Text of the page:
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Lots of ideas, few solutions for Mille Lacs area businesses affected by ban

Ideas were plentiful but decisions nonexistent at the second meeting of the Legislative Working Group on Mille Lacs Lake.

Wednesday’s discussion centered on ways to potentially help area business owners expected to be economically disadvantaged now that walleye fishing on the state’s second largest lake has been banned until at least Dec. 1.

“Minnesota has a long tradition of helping ma and pa resorts, and we need to be sensitive to their needs,” said Sen. Rod Skoe (DFL-Clearbrook).

Gov. Mark Dayton wants to call legislators back to St. Paul later this month to approve immediate, short-term assistance for the area and then look for long-term solutions to the lake’s declining population of the state’s official fish.

READ MORE: No early answers on Mille Lacs walleye woes

This is not a crisis; it’s an unfortunate situation, said Rep. Denny McNamara (R-Hastings). He urged the working group to take its time to do things in the right way. 

Among the ideas discussed at the meeting were:

  • more tourism promotion for the area;
  • interest-free loans of up to $100,000; and
  • property tax abatements for business owners affected by the walleye-fishing ban.

“Minnesotans expect government to step up when normal tools don’t work,” said Myron Frans, Minnesota Management & Budget commissioner.

However, he said providing immediate help is likely going to require a special session.

Katie Clark Sieben, commissioner of the Department of Employment and Economic Development, said the 0 percent loans are the best solution, in part, because that is capital that can be used right away. She suggested a maximum loan of up to $100,000 with up to 10 years to repay.

Explore Minnesota Tourism Director John Edman said his agency needs to reach out and further market the Mille Lacs Lake area beyond walleye fishing. He proposes an extra $400,000 be appropriated over the next two years for that purpose.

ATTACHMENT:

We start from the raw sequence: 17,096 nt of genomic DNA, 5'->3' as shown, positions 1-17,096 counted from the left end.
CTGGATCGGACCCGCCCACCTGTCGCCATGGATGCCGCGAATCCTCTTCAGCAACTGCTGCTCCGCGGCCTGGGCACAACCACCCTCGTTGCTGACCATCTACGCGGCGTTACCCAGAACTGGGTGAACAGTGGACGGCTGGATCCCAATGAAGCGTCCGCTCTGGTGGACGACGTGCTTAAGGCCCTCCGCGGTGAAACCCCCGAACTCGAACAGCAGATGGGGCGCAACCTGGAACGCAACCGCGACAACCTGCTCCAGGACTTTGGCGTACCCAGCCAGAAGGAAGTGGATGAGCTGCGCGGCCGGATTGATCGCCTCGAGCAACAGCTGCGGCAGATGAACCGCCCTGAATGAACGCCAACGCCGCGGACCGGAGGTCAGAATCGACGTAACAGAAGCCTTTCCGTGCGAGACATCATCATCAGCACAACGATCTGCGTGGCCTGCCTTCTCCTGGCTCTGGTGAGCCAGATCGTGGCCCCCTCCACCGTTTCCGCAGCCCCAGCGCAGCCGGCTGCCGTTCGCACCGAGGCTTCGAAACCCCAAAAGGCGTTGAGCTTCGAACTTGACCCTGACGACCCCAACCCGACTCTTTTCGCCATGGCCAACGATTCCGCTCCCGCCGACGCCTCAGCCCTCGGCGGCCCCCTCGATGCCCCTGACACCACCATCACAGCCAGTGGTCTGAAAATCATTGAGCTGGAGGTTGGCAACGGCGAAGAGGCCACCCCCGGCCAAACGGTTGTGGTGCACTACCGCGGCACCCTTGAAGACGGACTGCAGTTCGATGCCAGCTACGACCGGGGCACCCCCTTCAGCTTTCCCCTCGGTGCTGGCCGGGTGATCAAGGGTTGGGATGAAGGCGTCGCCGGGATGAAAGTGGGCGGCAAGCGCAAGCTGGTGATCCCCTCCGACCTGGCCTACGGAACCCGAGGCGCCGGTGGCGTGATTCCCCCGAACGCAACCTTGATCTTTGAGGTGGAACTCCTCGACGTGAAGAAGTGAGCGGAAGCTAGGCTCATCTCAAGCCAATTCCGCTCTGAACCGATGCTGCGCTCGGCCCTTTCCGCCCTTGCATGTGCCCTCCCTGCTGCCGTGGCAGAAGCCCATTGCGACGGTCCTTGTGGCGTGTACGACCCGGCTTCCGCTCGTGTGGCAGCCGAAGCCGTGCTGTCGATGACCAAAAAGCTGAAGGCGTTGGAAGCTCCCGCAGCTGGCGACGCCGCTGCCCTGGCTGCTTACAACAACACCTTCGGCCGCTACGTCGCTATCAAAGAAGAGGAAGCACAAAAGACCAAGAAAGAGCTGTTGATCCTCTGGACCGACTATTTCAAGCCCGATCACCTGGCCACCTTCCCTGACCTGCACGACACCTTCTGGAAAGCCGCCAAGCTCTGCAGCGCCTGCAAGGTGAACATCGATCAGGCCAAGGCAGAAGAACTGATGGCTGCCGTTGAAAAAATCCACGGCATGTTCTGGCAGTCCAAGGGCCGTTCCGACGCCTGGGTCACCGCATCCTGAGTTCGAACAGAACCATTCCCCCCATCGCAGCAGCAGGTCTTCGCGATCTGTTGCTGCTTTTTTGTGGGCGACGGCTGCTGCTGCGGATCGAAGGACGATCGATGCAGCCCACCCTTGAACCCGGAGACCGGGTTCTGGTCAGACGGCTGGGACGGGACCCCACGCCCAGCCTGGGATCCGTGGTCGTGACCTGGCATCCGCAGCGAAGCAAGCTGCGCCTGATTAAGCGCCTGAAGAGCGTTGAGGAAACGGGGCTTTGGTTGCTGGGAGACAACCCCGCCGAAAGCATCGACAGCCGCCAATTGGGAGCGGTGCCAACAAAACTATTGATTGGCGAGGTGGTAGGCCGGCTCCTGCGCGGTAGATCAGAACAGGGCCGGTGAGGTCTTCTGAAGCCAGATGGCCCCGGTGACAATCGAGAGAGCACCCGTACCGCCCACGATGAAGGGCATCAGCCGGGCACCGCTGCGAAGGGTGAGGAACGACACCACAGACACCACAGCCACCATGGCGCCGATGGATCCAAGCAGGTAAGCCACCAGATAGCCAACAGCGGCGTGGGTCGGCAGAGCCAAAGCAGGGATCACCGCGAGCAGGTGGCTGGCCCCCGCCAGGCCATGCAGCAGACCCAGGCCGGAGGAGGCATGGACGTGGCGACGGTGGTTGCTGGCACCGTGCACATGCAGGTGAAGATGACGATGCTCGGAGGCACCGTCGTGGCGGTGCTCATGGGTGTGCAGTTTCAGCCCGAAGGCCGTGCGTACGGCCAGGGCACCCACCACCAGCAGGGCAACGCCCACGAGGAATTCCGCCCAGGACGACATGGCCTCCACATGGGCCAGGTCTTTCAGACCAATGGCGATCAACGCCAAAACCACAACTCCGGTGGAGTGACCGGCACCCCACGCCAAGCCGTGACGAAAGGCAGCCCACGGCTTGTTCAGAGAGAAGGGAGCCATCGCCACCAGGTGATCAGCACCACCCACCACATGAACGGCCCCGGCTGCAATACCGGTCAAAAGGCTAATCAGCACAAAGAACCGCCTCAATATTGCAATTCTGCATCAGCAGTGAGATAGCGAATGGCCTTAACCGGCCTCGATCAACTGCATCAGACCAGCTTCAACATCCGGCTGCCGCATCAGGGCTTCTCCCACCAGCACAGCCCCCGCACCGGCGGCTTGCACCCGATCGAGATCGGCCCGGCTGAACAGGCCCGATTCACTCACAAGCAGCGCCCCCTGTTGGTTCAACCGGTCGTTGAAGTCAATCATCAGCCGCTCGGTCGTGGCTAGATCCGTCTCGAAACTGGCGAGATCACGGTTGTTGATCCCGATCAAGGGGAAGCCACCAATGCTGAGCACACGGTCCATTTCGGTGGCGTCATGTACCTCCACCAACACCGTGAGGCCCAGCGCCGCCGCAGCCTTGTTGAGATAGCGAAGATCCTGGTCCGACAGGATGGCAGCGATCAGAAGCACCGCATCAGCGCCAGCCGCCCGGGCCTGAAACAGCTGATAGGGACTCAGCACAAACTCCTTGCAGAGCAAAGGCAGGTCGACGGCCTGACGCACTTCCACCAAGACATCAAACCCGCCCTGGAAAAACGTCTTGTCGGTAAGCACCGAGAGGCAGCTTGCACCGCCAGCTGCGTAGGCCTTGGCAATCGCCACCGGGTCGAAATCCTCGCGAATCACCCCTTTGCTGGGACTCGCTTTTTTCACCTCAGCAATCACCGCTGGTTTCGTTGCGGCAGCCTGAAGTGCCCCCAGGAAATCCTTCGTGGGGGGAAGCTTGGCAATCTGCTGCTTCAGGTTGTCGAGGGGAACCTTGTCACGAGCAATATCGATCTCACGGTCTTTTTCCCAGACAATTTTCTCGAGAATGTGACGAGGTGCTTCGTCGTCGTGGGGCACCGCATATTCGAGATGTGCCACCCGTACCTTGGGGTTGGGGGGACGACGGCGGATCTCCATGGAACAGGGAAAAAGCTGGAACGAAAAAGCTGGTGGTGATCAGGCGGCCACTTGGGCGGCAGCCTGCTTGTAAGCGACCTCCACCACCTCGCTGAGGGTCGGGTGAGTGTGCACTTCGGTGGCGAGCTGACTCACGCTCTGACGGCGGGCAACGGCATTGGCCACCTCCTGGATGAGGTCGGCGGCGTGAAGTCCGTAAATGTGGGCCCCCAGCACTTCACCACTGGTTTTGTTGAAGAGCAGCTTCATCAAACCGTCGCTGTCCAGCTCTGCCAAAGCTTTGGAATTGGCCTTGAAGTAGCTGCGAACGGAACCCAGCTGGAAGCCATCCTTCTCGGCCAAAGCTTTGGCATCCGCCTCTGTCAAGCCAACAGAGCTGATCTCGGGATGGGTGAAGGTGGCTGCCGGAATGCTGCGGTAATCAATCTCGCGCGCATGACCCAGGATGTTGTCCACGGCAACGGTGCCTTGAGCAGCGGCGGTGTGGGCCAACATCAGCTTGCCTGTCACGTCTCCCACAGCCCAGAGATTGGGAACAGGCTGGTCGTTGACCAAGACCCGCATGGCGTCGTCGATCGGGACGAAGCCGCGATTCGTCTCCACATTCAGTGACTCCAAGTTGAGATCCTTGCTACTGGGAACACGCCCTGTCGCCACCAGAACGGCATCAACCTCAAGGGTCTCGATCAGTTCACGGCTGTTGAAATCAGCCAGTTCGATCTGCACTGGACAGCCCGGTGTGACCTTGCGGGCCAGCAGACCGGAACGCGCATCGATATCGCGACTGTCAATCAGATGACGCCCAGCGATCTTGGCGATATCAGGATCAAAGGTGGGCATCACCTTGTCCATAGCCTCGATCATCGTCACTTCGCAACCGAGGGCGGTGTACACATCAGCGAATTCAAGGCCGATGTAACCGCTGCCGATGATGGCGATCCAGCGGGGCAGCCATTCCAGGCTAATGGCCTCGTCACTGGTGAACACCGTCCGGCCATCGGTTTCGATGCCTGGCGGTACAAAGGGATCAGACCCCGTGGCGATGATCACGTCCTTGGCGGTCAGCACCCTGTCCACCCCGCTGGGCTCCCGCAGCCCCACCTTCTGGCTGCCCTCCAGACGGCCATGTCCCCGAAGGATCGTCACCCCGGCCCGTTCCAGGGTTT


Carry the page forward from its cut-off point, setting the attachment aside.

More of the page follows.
Rep. Tom Hackbarth (R-Cedar), who co-chairs the group with Sen. David Tomassoni (DFL-Chisholm), wants more specifics in writing to each proposal. “Who is eligible? How far out do we go?”

He hopes those answers will be available when the group next meets at 10 a.m. Aug. 13.

Tomassoni reiterated his belief that a “very good short-term solution” is to reopen the lake to walleye fishing at least through Labor Day. “I believe people will come back if we announce the season is being reopened.”

That would also work for McNamara, who added that he would be open to making it catch-and-release of walleye for the next month.

Department of Natural Resources Commissioner Tom Landwehr said the idea would be looked at, but he doesn’t want to give any “false hope.” He also said a short-term fix does not equate to long-term gain.

Either way would help resort owners capture some last-minute bookings. Karen McQuoid, a member of the Mille Lacs Area Tourism Council, said numerous cancellations have occurred since the walleye fishing ban was announced Sunday.

The lake’s walleye population is the lowest measured in at least 30 years, and this year’s walleye harvest on the lake is approaching 31,000 pounds, exceeding the state’s allotment by more than 2,000 pounds. The lake is still open to pursue other fish, including muskies, bass and northern pike.

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